Kayak Techniques for Tidal Rush

Kayak Techniques for Tidal Rush
Get ready to ride the tide. Sea kayaking can be as staid and tame as you want it to be, but if you are an adrenaline seeker, you can head to areas with large tidal rushes, or "bore tides," and ride the waves they create. Riding the tidal waves requires a bit of know-how and practice, but once gained, tidal rushes provide a thrill to seek out and enjoy.

Timing is Everything

Tidal Rushes, or "bore-tides," are caused when there is a large change in tidal rates in small, enclosed channels or bays. The resulting effect is a wave not unlike a mini-tidal wave or tsunami. The tide will come in, or go out as a solid wall of water. When riding this wave, you need to time it out much like a surfer times out his/her waves.

Set yourself up with your back quartered to the tidal rush by about 3/4s. Count out the crest of the wave as it gets to you (meaning, count the crest of the wave as it leaves the shore and begins to approach your boat,) then, as the wave begins to raise your kayak from the water, begin paddling forward at a sprint pace. If done properly your should feel the kayak begin to surf the wave. At this point, stop paddling and begin to use your paddle blades as flat sponsons to maintain balance and direction of the craft.

Dangers to Avoid

One of the biggest dangers to surfing tidal rushes is tipping the kayak. Most sea kayaks can be self-righted through a roll, if executed properly. However, many tidal rush kayakers will not have time to set-up and roll properly in the turbulence generated by the waves. Recognizing the familiar sound of the bow toggle against the kayak body is a sign that the bow is going to begin to "bury" itself in the forward water and make the kayak extremely unstable. Knowing how to throw a low brace at this point is a needed skill. Use the paddle blade as an outrigger on the opposite side of the wave and stabilize the craft.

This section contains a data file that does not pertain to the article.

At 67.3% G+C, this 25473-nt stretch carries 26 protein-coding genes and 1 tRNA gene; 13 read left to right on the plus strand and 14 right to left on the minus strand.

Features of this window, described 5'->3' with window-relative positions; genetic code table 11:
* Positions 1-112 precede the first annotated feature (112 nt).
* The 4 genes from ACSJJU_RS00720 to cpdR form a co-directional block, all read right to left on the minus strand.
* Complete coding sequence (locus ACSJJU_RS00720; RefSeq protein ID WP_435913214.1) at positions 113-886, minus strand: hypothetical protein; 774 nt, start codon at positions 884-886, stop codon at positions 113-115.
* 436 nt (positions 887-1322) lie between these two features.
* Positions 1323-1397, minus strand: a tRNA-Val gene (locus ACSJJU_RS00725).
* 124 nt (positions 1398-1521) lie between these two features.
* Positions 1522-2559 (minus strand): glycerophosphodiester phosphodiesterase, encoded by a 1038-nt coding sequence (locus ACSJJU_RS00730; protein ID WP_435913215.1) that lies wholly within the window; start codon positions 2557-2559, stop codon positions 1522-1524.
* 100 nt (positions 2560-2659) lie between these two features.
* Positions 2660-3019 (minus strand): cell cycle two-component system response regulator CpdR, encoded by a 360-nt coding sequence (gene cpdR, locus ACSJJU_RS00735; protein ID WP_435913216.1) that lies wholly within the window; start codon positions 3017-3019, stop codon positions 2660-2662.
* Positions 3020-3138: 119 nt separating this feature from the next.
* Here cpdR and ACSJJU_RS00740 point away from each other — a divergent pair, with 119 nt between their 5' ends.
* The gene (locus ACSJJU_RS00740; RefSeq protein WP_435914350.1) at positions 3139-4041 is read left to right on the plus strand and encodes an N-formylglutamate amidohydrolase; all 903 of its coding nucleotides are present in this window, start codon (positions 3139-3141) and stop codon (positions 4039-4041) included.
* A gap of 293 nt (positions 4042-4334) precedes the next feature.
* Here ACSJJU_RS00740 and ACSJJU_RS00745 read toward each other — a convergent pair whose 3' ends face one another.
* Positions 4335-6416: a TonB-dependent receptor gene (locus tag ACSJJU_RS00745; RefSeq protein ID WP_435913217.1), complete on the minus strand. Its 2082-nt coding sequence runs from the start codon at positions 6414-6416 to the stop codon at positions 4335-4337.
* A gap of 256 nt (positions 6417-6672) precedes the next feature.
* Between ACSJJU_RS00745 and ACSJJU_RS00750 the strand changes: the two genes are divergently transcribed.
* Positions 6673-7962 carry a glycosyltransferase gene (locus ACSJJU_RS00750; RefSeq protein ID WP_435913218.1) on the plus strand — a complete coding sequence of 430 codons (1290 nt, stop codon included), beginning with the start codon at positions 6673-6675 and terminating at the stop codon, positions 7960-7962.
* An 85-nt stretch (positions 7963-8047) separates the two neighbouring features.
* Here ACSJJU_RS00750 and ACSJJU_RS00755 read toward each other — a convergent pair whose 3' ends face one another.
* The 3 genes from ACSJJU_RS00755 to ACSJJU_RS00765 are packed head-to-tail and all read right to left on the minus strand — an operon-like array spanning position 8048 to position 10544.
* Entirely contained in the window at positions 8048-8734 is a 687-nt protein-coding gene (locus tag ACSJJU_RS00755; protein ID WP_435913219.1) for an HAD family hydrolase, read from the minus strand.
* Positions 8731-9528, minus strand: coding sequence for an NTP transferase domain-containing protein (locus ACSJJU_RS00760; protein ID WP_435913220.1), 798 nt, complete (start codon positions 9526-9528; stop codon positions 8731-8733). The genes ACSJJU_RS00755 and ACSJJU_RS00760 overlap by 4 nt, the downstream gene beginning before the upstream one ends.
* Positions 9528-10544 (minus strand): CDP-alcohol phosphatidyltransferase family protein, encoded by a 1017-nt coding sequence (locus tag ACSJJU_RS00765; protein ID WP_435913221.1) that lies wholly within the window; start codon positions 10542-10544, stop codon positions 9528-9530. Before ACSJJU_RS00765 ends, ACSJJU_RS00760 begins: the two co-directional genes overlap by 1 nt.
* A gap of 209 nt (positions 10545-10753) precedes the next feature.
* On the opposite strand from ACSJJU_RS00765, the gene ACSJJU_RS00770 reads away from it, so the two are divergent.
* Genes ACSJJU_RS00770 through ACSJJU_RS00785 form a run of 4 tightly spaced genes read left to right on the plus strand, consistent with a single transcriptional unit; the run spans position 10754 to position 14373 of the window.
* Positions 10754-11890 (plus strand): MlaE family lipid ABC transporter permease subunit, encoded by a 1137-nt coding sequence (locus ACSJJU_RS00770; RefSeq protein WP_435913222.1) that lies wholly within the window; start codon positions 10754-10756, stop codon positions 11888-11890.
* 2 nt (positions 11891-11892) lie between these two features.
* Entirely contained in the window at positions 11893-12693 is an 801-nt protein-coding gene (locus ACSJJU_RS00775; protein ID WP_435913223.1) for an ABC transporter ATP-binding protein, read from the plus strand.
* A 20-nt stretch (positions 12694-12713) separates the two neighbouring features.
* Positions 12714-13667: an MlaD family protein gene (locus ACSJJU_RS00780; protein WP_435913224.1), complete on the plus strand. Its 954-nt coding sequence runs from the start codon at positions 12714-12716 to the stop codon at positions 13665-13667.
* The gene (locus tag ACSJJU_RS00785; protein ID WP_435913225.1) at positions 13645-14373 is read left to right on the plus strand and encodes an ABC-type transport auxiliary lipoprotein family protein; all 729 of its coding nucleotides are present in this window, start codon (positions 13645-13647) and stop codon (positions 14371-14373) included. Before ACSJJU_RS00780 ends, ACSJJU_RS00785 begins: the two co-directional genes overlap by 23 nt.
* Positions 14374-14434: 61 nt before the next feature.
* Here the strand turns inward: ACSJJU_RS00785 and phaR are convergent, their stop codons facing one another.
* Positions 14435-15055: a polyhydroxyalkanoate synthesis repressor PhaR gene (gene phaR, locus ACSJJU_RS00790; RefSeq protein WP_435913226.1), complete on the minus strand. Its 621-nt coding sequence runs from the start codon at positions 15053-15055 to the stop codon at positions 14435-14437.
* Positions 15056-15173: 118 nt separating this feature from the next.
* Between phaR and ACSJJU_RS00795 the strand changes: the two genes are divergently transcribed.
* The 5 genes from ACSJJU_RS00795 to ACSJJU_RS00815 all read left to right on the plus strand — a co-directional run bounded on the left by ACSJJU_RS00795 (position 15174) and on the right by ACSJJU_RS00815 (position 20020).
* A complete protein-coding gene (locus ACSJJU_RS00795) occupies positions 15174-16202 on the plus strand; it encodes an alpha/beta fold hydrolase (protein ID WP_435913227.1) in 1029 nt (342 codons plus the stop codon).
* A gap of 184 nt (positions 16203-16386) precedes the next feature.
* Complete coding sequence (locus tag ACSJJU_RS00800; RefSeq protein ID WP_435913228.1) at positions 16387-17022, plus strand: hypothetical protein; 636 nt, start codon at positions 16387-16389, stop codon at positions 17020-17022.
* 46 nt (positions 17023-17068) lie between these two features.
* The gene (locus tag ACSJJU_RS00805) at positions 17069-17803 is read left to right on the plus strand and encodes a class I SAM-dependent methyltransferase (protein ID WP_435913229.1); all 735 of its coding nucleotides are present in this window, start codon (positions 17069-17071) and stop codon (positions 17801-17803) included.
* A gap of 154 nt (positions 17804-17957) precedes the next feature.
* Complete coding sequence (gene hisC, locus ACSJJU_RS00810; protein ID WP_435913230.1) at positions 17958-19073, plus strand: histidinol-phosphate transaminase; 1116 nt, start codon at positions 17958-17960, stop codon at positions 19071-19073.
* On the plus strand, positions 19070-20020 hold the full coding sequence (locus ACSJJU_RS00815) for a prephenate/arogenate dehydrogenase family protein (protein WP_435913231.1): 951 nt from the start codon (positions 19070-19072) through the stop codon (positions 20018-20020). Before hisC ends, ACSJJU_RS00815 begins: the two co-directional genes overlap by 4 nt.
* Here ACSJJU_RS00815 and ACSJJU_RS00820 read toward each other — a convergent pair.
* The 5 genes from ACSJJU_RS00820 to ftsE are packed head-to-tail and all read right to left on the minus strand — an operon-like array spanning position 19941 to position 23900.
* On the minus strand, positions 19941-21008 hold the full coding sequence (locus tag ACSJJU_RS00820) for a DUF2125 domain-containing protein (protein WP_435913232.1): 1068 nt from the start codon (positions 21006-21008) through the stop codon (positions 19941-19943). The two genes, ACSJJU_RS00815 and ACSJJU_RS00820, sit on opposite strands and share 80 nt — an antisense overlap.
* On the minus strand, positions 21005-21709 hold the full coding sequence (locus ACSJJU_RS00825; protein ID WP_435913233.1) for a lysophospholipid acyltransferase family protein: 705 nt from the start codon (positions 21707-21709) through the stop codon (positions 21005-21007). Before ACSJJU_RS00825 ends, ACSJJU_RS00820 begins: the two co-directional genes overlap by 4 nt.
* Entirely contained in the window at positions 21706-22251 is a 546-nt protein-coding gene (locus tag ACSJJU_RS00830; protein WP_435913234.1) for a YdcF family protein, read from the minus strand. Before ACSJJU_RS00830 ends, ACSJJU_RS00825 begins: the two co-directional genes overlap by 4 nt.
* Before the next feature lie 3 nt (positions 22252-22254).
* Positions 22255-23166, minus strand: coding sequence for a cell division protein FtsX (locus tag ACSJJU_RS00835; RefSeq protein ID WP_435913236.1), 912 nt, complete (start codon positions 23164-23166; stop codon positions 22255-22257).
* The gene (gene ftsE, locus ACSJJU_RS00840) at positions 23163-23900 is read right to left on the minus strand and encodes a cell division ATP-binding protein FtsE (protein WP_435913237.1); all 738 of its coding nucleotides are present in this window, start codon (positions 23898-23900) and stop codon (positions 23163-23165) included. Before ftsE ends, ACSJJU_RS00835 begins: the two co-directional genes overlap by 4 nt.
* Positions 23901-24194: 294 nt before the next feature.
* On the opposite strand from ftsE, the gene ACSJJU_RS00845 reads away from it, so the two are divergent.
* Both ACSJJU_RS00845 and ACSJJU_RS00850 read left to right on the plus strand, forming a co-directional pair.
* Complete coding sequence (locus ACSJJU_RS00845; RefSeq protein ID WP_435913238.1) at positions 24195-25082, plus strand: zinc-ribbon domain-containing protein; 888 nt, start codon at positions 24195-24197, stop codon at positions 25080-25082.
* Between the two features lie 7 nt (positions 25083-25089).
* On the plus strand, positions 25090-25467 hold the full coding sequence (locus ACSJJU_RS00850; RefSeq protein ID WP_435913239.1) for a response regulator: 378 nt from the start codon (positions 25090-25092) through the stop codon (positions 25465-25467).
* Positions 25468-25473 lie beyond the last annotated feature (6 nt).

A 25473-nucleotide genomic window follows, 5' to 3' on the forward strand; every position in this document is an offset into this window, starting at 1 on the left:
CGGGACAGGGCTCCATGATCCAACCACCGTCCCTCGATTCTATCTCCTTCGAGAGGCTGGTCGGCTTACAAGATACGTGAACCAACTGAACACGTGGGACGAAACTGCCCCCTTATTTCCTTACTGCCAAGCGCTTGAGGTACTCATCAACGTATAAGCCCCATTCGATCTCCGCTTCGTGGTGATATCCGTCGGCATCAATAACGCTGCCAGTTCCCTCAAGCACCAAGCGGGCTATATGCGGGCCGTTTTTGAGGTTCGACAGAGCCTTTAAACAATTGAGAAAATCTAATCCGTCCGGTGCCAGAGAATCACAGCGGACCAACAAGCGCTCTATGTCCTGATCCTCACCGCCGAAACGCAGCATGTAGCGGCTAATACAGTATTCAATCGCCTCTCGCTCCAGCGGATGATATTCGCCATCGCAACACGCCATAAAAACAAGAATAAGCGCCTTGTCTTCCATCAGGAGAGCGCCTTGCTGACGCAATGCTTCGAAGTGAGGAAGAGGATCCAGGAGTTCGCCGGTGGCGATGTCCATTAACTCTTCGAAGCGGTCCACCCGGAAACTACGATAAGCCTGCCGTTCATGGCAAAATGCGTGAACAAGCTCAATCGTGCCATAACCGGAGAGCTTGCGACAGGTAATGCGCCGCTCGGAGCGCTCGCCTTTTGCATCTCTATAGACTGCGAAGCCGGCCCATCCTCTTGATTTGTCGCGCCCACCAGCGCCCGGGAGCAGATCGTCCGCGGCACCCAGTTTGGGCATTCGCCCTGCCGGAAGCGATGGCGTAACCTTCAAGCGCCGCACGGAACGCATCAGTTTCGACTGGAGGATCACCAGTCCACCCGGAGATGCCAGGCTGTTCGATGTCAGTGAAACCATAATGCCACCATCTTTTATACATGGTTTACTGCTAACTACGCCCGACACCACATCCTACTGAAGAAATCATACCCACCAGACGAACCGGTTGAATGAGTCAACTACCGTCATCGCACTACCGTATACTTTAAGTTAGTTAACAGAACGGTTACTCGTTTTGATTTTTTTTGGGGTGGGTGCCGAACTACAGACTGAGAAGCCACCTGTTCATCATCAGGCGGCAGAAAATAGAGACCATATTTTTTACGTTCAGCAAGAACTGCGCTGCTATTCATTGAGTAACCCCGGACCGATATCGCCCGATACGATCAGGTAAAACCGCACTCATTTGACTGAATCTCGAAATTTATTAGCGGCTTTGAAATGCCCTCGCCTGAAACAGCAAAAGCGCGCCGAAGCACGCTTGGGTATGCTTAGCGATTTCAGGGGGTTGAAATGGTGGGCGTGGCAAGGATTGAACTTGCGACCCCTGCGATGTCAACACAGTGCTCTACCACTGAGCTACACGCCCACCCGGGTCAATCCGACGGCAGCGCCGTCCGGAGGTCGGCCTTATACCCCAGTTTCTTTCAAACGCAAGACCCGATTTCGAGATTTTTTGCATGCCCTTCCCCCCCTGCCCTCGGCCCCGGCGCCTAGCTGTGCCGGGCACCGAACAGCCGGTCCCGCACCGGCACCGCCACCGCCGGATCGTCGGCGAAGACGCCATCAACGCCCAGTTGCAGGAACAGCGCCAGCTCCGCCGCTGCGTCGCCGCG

You need to maintain situational awareness at all times. Rocks, coral and other obstacles create hazards that can damage kayaks or injure you. Be aware of the topography around the tidal rush area. Avoid shallow spots, and wear a helmet.

Setting up and Paddling In

It is possible to paddle several waves from a tidal rush or bore tide as there is a "rippling effect" with the waves. Once the primary wave has past, you can set up and paddle the smaller residual waves that follow. Point the kayak into the waves and begin a sprint-pace. Paddle until you feel confident on the run-out space. Using a quartering turn, pivot the boat so the bow is three quarters to the advancing waves. Count out the distances between the waves (this is the time between crests as they pass by a static point you choose on the shore or horizon.) As you count them, you get a feel for when the waves will sweep under your boat. When a wave comes under, begin your forward paddle and then begin your surf.

Article Written By Eric Cedric

A former Alaskan of 20 years, Eric Cedric now resides in California. He's published in "Outside" and "Backpacker" and has written a book on life in small-town Alaska, "North by Southeast." Cedric was a professional mountain guide and backcountry expedition leader for 18 years. He worked in Russia, Iceland, Greece, Turkey and Belize. Cedric attended Syracuse University and is a private pilot.

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